The Comprehensive Air Monitoring Laboratory, which from far away may appear to be an innocuous building, in fact, works to provide the New Jersey Department of Environmental Protection (NJDEP) a variety of readings about Camden’s air quality.
Benjamin Saracco, research and digital services librarian for Cooper Medical School of Rowan University, stumbled upon it not too long ago.
“From doing research on air emissions, I knew Camden’s was called the ‘Spruce Street monitoring site,’ and since I often go to Phoenix Park in South Camden on my bike, I just happened to see it one day,” Saracco said, standing inches from the monitor.
In his hand, Saracco held a palm size airmon air monitor.
“This is not nearly as sophisticated as one of these instruments,” he said, laughing. “It only measures particulate matter, but at least it’s something.”
Saracco is looking forward to Spring 2021, when a handful of other locals will receive the mini-air monitors and — more importantly — all participants will have access to an array of information as part of the “Clearing the Air: Educating the Camden Community about Air Quality and Respiratory Health” project.
In June, the initiative received a $20,000 grant from the National Institute of Health via the Network of the National Library of Medicine to help the Camden community “understand the links between the air quality in their community and their respiratory health.”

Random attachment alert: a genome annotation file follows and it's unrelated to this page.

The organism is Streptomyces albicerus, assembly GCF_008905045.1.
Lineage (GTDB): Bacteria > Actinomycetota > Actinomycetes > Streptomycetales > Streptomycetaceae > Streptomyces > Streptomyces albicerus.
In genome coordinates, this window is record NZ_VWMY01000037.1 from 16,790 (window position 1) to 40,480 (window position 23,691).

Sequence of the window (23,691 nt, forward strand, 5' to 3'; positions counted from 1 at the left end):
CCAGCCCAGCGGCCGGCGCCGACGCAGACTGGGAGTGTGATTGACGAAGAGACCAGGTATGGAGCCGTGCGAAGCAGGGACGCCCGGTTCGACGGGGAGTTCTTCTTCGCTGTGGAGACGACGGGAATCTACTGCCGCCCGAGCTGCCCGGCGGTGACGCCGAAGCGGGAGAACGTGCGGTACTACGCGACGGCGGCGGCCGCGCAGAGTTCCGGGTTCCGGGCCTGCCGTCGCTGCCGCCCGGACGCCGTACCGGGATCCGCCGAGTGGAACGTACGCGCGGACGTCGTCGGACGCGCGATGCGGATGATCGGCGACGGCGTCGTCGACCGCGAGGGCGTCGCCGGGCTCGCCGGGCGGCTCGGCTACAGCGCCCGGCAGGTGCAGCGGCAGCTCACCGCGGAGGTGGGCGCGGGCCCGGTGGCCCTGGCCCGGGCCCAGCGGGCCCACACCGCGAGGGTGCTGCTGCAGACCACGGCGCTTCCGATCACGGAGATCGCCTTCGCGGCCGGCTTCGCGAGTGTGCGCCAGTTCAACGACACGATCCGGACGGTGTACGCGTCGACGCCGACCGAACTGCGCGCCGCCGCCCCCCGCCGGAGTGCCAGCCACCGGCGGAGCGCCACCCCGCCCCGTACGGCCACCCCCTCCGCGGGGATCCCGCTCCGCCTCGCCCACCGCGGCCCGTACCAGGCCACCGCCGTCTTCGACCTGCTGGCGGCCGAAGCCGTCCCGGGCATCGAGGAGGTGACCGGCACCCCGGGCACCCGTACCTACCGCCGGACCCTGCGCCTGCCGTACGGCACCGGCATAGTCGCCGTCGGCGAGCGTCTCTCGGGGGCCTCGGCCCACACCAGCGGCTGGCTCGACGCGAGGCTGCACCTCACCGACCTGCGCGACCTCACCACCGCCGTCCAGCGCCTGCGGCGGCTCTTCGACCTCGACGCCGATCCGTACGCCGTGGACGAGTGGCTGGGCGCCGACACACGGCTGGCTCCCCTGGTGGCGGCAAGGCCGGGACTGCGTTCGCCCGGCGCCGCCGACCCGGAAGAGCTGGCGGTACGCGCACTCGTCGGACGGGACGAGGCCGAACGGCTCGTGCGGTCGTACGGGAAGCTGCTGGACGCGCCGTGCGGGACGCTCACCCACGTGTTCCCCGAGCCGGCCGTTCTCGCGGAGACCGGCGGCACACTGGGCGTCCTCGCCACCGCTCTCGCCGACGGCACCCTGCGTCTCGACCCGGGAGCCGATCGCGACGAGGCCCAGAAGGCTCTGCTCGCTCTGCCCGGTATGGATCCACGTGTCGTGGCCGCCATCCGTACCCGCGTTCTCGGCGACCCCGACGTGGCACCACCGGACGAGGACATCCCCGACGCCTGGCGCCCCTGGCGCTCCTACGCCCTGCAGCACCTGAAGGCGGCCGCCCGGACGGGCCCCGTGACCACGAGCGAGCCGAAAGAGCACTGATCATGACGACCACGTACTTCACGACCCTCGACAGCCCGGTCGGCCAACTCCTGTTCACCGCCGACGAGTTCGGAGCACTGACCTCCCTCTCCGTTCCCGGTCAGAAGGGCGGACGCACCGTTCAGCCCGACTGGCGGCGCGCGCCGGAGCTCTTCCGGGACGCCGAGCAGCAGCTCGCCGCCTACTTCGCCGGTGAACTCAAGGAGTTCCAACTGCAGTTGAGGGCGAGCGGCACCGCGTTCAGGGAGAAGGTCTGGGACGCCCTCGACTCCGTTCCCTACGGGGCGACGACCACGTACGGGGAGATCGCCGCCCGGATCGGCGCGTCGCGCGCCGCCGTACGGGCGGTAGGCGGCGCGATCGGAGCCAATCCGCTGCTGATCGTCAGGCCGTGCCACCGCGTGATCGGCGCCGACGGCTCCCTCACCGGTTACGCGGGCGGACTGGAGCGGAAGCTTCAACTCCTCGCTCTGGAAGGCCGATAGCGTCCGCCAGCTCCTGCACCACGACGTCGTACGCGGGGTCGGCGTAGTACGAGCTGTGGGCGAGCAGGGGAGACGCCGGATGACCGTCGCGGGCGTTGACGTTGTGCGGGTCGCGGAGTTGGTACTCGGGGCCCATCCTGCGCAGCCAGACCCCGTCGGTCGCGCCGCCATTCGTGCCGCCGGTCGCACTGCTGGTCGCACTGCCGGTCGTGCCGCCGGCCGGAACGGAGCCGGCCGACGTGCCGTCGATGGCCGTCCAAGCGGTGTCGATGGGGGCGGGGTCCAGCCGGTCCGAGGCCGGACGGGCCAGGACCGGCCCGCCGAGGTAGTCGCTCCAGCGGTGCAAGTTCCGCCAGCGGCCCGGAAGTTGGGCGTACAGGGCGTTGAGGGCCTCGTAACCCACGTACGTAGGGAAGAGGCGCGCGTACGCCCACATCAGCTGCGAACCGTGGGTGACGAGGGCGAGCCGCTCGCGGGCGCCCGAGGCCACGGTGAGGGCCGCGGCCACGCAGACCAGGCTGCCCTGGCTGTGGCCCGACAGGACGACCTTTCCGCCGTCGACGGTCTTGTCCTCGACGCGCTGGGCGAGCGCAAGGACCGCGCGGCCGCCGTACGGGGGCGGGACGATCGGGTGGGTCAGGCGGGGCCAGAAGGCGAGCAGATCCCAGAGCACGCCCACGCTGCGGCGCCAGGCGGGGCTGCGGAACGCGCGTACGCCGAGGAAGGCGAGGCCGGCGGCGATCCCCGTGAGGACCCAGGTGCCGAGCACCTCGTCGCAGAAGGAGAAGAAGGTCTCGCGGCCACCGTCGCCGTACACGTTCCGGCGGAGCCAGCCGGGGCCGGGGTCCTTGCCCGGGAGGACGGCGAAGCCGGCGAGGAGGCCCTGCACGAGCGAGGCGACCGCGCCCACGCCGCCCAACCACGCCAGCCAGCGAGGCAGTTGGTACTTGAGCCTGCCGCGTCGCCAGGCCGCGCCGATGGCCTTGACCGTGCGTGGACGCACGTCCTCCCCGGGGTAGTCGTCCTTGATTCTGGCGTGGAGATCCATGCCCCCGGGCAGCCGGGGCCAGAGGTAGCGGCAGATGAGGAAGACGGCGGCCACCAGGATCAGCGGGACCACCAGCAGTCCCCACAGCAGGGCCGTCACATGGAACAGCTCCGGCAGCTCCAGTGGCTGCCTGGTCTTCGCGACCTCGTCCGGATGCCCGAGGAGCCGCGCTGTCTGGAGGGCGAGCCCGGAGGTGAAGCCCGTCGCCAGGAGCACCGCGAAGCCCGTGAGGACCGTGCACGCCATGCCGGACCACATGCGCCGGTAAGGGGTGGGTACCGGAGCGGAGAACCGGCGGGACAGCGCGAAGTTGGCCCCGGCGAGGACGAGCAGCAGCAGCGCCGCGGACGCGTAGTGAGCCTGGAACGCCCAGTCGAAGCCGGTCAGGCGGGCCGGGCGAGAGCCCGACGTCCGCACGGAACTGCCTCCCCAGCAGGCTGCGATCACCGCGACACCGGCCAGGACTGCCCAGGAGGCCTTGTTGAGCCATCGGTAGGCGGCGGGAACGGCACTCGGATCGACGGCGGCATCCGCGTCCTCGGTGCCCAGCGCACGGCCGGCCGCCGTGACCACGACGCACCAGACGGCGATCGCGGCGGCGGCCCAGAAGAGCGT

Why educate the public on air quality?
“The fact that Camden is an environmental justice community and has such disproportionate health disparities compared to its neighbors…I think there’s a huge opportunity to empower residents to combat some of these sources of health disparities with quality information,” Saracco said.
Activists have long fought a multi-pronged war against air pollution in Camden – where parts of the city see constant truck traffic and industry dominates swaths of the waterfront south. According to the DEP, one in three children in Camden County is diagnosed with asthma, and in New Jersey the asthma mortality rate is three times higher for Black and Latino residents.